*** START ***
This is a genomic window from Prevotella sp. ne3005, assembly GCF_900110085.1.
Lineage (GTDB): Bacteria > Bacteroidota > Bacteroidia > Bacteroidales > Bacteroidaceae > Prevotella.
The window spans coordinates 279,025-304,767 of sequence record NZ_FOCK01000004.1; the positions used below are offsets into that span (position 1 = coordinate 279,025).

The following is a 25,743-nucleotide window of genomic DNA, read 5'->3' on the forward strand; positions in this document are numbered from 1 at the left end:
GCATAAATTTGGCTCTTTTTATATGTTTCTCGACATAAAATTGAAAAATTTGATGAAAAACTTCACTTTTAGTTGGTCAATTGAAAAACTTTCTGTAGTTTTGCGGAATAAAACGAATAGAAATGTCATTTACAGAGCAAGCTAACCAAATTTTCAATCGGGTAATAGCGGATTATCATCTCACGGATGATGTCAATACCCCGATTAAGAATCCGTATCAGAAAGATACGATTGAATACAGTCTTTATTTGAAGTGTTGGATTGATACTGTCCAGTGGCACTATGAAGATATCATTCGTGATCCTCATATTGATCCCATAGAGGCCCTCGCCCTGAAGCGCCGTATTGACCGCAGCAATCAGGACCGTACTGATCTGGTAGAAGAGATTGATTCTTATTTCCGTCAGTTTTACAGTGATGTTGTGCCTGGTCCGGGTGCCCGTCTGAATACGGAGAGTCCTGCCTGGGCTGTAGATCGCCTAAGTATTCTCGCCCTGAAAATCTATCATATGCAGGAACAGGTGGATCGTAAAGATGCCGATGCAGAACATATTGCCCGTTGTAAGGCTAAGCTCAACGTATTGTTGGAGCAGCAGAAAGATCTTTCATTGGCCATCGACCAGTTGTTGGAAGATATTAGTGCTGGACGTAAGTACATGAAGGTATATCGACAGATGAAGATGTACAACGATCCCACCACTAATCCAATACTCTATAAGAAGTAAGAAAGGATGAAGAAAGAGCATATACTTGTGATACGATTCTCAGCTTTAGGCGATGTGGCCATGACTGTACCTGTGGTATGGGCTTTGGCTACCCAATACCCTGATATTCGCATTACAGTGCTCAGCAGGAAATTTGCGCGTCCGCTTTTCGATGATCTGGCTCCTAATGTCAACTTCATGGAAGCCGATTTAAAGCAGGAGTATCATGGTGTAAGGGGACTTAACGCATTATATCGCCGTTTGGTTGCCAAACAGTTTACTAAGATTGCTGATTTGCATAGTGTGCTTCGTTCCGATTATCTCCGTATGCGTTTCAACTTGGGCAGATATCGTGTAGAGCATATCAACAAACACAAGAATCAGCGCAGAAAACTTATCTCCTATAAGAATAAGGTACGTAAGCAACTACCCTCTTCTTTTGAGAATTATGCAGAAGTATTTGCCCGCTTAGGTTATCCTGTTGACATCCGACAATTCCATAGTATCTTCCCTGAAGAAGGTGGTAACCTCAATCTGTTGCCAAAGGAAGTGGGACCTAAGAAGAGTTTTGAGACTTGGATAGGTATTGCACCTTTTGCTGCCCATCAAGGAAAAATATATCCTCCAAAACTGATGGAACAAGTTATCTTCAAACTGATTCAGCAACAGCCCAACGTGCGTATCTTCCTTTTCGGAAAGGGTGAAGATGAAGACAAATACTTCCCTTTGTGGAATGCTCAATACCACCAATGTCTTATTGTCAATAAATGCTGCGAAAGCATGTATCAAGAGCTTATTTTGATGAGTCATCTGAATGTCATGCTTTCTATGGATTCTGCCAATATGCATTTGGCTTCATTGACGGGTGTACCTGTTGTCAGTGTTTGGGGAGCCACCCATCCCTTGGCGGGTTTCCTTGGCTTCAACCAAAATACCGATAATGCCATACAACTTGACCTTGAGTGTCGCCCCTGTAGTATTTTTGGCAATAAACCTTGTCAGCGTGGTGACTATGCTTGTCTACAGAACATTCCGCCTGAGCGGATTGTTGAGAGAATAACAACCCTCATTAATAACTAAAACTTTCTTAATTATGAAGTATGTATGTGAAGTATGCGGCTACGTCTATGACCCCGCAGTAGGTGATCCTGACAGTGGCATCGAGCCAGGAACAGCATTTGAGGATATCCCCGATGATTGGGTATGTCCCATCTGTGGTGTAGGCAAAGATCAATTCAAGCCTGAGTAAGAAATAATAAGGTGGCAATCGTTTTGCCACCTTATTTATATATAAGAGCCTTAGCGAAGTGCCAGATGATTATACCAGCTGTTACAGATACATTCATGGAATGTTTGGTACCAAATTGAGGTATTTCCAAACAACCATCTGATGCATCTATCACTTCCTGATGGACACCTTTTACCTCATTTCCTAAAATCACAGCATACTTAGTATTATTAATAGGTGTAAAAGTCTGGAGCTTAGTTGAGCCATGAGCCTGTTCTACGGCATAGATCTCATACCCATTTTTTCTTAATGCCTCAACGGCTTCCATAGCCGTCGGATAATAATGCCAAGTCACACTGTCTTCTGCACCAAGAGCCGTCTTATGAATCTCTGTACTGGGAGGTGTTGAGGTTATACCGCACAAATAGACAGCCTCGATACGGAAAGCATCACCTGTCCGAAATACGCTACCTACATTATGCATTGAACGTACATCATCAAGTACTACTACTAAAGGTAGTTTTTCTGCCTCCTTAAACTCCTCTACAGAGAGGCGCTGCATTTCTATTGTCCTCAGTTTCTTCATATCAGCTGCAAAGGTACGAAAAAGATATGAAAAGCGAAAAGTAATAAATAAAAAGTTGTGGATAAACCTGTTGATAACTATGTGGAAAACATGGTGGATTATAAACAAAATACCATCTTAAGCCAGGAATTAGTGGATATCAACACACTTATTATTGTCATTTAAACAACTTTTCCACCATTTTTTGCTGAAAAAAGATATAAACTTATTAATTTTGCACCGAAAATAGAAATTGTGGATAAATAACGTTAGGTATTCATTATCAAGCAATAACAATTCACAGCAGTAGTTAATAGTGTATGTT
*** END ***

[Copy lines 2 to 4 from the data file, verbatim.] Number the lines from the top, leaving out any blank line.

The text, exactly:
Lineage (GTDB): Bacteria > Bacteroidota > Bacteroidia > Bacteroidales > Bacteroidaceae > Prevotella.
The window spans coordinates 279,025-304,767 of sequence record NZ_FOCK01000004.1; the positions used below are offsets into that span (position 1 = coordinate 279,025).

The following is a 25,743-nucleotide window of genomic DNA, read 5'->3' on the forward strand; positions in this document are numbered from 1 at the left end: